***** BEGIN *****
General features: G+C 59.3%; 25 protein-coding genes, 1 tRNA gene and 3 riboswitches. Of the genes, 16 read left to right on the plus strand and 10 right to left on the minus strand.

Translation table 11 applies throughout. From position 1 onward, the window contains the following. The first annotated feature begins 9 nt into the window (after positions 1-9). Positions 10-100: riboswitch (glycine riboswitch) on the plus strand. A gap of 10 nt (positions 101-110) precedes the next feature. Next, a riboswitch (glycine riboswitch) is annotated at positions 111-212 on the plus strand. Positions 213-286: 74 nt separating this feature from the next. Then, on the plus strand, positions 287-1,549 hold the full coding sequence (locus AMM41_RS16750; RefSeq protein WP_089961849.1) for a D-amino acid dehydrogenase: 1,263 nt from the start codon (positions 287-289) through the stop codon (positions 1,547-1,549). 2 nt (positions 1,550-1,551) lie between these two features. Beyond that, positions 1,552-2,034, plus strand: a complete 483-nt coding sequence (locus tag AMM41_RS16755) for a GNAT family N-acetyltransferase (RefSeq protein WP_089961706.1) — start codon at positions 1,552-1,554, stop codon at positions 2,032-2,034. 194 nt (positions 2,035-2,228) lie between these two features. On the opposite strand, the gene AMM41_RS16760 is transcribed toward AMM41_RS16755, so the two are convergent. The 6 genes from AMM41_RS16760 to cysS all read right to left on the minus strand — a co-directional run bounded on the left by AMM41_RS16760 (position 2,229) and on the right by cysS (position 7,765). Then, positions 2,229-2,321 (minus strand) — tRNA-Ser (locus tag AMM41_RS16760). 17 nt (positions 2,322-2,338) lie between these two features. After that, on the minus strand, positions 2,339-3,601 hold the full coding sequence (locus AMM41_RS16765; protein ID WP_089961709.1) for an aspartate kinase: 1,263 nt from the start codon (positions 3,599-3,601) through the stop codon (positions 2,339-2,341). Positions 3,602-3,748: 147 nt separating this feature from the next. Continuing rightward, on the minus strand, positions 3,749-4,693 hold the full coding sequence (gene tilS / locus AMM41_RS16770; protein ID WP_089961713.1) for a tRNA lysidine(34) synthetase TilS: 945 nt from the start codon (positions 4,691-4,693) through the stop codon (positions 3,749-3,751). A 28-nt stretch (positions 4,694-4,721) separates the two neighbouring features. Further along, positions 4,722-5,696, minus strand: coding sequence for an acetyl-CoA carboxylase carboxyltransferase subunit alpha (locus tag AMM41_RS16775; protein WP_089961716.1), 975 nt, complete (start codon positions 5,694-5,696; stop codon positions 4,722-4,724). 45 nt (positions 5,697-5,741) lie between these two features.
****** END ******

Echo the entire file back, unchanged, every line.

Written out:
General features: G+C 59.3%; 25 protein-coding genes, 1 tRNA gene and 3 riboswitches. Of the genes, 16 read left to right on the plus strand and 10 right to left on the minus strand.

Translation table 11 applies throughout. From position 1 onward, the window contains the following. The first annotated feature begins 9 nt into the window (after positions 1-9). Positions 10-100: riboswitch (glycine riboswitch) on the plus strand. A gap of 10 nt (positions 101-110) precedes the next feature. Next, a riboswitch (glycine riboswitch) is annotated at positions 111-212 on the plus strand. Positions 213-286: 74 nt separating this feature from the next. Then, on the plus strand, positions 287-1,549 hold the full coding sequence (locus AMM41_RS16750; RefSeq protein WP_089961849.1) for a D-amino acid dehydrogenase: 1,263 nt from the start codon (positions 287-289) through the stop codon (positions 1,547-1,549). 2 nt (positions 1,550-1,551) lie between these two features. Beyond that, positions 1,552-2,034, plus strand: a complete 483-nt coding sequence (locus tag AMM41_RS16755) for a GNAT family N-acetyltransferase (RefSeq protein WP_089961706.1) — start codon at positions 1,552-1,554, stop codon at positions 2,032-2,034. 194 nt (positions 2,035-2,228) lie between these two features. On the opposite strand, the gene AMM41_RS16760 is transcribed toward AMM41_RS16755, so the two are convergent. The 6 genes from AMM41_RS16760 to cysS all read right to left on the minus strand — a co-directional run bounded on the left by AMM41_RS16760 (position 2,229) and on the right by cysS (position 7,765). Then, positions 2,229-2,321 (minus strand) — tRNA-Ser (locus tag AMM41_RS16760). 17 nt (positions 2,322-2,338) lie between these two features. After that, on the minus strand, positions 2,339-3,601 hold the full coding sequence (locus AMM41_RS16765; protein ID WP_089961709.1) for an aspartate kinase: 1,263 nt from the start codon (positions 3,599-3,601) through the stop codon (positions 2,339-2,341). Positions 3,602-3,748: 147 nt separating this feature from the next. Continuing rightward, on the minus strand, positions 3,749-4,693 hold the full coding sequence (gene tilS / locus AMM41_RS16770; protein ID WP_089961713.1) for a tRNA lysidine(34) synthetase TilS: 945 nt from the start codon (positions 4,691-4,693) through the stop codon (positions 3,749-3,751). A 28-nt stretch (positions 4,694-4,721) separates the two neighbouring features. Further along, positions 4,722-5,696, minus strand: coding sequence for an acetyl-CoA carboxylase carboxyltransferase subunit alpha (locus tag AMM41_RS16775; protein WP_089961716.1), 975 nt, complete (start codon positions 5,694-5,696; stop codon positions 4,722-4,724). 45 nt (positions 5,697-5,741) lie between these two features.